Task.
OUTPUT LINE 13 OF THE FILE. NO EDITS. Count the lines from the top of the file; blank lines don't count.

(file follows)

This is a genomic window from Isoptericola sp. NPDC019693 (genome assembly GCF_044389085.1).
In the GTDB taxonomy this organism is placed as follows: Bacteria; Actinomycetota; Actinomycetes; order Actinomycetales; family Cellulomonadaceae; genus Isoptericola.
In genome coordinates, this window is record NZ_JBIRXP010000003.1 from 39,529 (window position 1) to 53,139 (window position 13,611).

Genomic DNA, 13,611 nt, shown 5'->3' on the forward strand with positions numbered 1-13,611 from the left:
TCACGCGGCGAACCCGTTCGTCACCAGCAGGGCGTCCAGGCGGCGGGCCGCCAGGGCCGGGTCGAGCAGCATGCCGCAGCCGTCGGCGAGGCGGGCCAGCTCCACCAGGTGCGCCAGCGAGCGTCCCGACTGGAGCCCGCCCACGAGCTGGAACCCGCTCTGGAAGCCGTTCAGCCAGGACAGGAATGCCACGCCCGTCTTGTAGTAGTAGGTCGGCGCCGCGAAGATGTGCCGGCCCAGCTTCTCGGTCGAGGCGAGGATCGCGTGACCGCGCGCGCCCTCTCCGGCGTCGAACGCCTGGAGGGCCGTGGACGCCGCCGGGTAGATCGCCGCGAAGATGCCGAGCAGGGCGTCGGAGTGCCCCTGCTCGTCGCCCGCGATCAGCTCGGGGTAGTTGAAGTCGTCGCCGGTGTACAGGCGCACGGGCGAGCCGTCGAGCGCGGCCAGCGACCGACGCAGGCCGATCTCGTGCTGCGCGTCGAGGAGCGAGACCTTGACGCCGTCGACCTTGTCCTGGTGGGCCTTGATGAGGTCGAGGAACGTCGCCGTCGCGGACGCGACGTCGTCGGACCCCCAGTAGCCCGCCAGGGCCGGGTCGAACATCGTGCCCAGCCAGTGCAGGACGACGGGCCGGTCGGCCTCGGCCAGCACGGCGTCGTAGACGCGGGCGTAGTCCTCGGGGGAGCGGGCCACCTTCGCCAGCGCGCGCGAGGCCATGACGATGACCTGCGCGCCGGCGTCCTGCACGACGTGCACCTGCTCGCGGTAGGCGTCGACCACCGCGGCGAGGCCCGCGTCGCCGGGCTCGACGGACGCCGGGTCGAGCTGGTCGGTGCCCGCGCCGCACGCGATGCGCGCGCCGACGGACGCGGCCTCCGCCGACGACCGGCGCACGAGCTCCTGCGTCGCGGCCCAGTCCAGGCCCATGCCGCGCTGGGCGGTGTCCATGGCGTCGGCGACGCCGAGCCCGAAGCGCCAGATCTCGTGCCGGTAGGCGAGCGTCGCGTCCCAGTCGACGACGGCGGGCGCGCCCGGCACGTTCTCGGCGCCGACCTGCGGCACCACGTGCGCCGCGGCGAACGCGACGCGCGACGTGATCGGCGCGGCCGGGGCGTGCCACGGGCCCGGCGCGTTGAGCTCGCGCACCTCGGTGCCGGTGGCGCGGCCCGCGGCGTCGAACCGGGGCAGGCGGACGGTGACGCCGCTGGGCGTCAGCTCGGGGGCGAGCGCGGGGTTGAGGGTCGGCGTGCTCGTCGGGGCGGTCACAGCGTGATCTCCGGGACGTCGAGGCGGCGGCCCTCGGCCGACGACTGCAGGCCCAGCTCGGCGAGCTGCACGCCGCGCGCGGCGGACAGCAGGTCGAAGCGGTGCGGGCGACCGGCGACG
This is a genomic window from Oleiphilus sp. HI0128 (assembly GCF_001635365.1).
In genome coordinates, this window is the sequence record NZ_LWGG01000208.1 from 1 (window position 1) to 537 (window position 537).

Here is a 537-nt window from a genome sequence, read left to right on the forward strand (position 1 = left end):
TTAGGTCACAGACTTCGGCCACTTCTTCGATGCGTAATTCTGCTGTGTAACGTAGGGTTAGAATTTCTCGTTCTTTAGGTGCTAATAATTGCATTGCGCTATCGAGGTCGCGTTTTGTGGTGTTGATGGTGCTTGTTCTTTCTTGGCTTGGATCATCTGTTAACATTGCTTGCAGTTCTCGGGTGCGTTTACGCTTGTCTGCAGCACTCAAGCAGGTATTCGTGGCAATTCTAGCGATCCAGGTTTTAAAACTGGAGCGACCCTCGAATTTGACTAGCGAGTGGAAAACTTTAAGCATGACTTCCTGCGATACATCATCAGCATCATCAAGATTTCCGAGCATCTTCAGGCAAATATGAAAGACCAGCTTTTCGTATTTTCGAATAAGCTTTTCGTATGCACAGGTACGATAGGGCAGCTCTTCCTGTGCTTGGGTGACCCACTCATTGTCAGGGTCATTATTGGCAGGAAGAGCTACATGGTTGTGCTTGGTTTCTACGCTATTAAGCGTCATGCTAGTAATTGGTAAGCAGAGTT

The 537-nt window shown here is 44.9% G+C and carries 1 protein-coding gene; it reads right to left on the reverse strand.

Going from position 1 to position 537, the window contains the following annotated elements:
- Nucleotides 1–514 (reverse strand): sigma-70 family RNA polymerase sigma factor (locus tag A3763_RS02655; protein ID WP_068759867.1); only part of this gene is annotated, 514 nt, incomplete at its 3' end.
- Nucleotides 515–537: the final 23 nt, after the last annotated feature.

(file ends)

- Nucleotides 515–537: the final 23 nt, after the last annotated feature.